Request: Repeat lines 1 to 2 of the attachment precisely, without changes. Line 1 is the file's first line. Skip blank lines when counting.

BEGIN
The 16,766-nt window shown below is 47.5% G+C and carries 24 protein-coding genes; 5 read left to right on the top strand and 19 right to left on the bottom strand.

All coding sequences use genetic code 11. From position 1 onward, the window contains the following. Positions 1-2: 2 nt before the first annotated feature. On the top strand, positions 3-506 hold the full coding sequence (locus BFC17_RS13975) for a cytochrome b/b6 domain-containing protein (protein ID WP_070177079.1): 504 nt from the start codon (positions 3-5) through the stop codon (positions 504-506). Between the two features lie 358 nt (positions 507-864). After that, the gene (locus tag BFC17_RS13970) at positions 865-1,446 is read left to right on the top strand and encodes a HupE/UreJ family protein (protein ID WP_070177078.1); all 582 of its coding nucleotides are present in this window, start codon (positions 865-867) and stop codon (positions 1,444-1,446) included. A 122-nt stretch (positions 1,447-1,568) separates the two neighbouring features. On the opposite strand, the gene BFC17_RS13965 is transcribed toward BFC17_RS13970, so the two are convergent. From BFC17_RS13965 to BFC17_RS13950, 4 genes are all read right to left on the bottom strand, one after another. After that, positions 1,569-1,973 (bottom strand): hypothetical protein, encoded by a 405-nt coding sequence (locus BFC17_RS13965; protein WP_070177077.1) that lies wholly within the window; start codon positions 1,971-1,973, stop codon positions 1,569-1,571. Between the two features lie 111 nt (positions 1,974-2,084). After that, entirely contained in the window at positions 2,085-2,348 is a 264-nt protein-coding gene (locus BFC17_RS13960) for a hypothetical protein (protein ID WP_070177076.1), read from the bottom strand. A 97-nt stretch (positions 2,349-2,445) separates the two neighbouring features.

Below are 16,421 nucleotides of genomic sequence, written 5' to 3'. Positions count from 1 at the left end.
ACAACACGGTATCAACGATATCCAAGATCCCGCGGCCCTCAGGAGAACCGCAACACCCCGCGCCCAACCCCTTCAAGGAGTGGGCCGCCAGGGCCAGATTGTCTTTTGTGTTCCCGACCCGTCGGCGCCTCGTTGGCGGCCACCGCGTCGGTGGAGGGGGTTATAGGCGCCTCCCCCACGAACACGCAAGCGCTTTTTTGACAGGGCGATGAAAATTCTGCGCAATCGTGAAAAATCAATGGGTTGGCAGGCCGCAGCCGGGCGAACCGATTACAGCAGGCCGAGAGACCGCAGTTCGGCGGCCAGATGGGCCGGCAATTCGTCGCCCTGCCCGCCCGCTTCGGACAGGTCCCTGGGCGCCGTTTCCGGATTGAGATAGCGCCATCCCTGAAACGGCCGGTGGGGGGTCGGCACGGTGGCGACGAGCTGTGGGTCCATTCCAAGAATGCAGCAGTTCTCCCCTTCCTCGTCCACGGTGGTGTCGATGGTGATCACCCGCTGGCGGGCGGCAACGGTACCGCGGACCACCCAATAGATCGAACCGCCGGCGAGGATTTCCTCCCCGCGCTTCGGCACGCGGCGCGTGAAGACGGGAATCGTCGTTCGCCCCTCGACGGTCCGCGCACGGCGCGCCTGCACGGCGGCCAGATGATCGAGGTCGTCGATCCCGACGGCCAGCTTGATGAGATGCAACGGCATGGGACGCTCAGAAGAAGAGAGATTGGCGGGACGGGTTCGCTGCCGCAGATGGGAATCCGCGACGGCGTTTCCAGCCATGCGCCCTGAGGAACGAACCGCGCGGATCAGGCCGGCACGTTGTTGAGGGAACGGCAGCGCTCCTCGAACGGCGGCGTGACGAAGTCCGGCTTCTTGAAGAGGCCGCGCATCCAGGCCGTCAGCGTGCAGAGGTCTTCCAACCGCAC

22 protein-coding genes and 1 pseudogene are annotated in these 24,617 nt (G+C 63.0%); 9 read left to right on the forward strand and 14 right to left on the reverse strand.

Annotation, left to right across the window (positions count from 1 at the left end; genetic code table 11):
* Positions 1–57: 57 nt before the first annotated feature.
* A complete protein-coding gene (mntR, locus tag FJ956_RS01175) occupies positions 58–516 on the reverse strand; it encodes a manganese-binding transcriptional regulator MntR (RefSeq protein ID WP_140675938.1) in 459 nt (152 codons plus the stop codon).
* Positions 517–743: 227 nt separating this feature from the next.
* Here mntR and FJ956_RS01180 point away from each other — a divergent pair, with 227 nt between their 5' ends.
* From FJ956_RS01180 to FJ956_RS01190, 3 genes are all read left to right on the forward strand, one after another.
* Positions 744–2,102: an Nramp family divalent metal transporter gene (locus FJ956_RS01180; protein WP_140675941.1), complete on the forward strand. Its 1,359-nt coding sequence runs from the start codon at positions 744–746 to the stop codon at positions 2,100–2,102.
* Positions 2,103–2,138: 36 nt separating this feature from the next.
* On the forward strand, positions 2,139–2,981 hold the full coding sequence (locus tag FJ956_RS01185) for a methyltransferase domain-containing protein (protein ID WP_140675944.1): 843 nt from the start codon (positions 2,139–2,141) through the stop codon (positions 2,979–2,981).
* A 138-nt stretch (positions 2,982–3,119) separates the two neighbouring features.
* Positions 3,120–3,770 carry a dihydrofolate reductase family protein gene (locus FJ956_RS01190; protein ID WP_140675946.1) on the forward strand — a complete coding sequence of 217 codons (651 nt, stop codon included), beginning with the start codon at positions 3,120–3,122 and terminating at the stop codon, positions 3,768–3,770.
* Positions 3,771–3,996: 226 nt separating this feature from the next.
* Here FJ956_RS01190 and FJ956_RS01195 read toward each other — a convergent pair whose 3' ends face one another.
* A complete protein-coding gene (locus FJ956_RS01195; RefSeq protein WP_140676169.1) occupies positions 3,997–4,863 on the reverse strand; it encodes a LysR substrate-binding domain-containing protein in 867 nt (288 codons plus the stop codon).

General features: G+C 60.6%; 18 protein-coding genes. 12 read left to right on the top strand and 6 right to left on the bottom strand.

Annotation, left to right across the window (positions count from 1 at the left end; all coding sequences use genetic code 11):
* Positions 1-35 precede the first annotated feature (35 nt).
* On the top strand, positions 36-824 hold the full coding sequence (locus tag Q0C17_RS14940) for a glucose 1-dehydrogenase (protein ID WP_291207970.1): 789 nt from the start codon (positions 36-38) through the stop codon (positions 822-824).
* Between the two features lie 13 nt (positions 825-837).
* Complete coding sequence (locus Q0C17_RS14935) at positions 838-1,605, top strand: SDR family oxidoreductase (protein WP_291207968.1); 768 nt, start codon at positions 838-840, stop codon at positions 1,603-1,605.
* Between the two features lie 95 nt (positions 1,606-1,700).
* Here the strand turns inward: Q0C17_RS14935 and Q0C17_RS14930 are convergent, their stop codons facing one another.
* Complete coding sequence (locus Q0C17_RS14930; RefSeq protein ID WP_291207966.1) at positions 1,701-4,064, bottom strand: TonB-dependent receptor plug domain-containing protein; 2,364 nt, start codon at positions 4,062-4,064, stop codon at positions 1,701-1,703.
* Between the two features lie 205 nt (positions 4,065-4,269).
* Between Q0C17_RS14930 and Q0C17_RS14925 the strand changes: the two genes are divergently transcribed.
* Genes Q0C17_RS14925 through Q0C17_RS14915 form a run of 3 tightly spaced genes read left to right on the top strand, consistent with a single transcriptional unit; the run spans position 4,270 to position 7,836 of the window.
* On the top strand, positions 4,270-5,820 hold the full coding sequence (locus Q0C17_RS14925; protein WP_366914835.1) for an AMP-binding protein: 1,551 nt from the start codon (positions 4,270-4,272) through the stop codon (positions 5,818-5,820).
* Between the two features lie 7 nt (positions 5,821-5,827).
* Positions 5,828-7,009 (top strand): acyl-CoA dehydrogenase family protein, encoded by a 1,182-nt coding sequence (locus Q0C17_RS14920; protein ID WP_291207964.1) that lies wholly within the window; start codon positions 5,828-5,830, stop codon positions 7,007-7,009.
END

The 16,766-nt window shown below is 47.5% G+C and carries 24 protein-coding genes; 5 read left to right on the top strand and 19 right to left on the bottom strand.

All coding sequences use genetic code 11. From position 1 onward, the window contains the following. Positions 1-2: 2 nt before the first annotated feature. On the top strand, positions 3-506 hold the full coding sequence (locus BFC17_RS13975) for a cytochrome b/b6 domain-containing protein (protein ID WP_070177079.1): 504 nt from the start codon (positions 3-5) through the stop codon (positions 504-506). Between the two features lie 358 nt (positions 507-864). After that, the gene (locus tag BFC17_RS13970) at positions 865-1,446 is read left to right on the top strand and encodes a HupE/UreJ family protein (protein ID WP_070177078.1); all 582 of its coding nucleotides are present in this window, start codon (positions 865-867) and stop codon (positions 1,444-1,446) included. A 122-nt stretch (positions 1,447-1,568) separates the two neighbouring features. On the opposite strand, the gene BFC17_RS13965 is transcribed toward BFC17_RS13970, so the two are convergent. From BFC17_RS13965 to BFC17_RS13950, 4 genes are all read right to left on the bottom strand, one after another. After that, positions 1,569-1,973 (bottom strand): hypothetical protein, encoded by a 405-nt coding sequence (locus BFC17_RS13965; protein WP_070177077.1) that lies wholly within the window; start codon positions 1,971-1,973, stop codon positions 1,569-1,571. Between the two features lie 111 nt (positions 1,974-2,084). After that, entirely contained in the window at positions 2,085-2,348 is a 264-nt protein-coding gene (locus BFC17_RS13960) for a hypothetical protein (protein ID WP_070177076.1), read from the bottom strand. A 97-nt stretch (positions 2,349-2,445) separates the two neighbouring features.